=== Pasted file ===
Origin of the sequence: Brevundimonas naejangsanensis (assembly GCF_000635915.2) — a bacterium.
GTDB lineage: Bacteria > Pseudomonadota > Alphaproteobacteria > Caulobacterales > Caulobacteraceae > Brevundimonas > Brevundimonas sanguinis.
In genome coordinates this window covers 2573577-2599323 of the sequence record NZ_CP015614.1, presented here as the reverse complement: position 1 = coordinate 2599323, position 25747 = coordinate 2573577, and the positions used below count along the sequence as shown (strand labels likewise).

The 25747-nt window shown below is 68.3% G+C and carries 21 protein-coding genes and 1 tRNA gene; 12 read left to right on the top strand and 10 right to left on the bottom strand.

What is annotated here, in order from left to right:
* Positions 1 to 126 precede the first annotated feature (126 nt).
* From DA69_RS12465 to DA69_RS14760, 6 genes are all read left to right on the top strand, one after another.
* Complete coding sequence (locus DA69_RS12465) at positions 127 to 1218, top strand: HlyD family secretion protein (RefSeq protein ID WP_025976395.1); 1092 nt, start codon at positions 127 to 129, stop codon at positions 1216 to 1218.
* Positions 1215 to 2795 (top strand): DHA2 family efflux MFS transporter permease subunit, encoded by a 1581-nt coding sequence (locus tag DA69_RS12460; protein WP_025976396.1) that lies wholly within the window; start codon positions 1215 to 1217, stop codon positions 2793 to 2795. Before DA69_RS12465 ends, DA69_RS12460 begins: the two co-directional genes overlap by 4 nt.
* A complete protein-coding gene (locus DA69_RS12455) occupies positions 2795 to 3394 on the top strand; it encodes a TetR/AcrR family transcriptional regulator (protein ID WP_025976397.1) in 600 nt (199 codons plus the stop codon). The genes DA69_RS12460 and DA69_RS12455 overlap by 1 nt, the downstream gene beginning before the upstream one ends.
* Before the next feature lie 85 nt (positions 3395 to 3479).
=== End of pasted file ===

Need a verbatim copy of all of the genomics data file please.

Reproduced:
Origin of the sequence: Brevundimonas naejangsanensis (assembly GCF_000635915.2) — a bacterium.
GTDB lineage: Bacteria > Pseudomonadota > Alphaproteobacteria > Caulobacterales > Caulobacteraceae > Brevundimonas > Brevundimonas sanguinis.
In genome coordinates this window covers 2573577-2599323 of the sequence record NZ_CP015614.1, presented here as the reverse complement: position 1 = coordinate 2599323, position 25747 = coordinate 2573577, and the positions used below count along the sequence as shown (strand labels likewise).

The 25747-nt window shown below is 68.3% G+C and carries 21 protein-coding genes and 1 tRNA gene; 12 read left to right on the top strand and 10 right to left on the bottom strand.

What is annotated here, in order from left to right:
* Positions 1 to 126 precede the first annotated feature (126 nt).
* From DA69_RS12465 to DA69_RS14760, 6 genes are all read left to right on the top strand, one after another.
* Complete coding sequence (locus DA69_RS12465) at positions 127 to 1218, top strand: HlyD family secretion protein (RefSeq protein ID WP_025976395.1); 1092 nt, start codon at positions 127 to 129, stop codon at positions 1216 to 1218.
* Positions 1215 to 2795 (top strand): DHA2 family efflux MFS transporter permease subunit, encoded by a 1581-nt coding sequence (locus tag DA69_RS12460; protein WP_025976396.1) that lies wholly within the window; start codon positions 1215 to 1217, stop codon positions 2793 to 2795. Before DA69_RS12465 ends, DA69_RS12460 begins: the two co-directional genes overlap by 4 nt.
* A complete protein-coding gene (locus DA69_RS12455) occupies positions 2795 to 3394 on the top strand; it encodes a TetR/AcrR family transcriptional regulator (protein ID WP_025976397.1) in 600 nt (199 codons plus the stop codon). The genes DA69_RS12460 and DA69_RS12455 overlap by 1 nt, the downstream gene beginning before the upstream one ends.
* Before the next feature lie 85 nt (positions 3395 to 3479).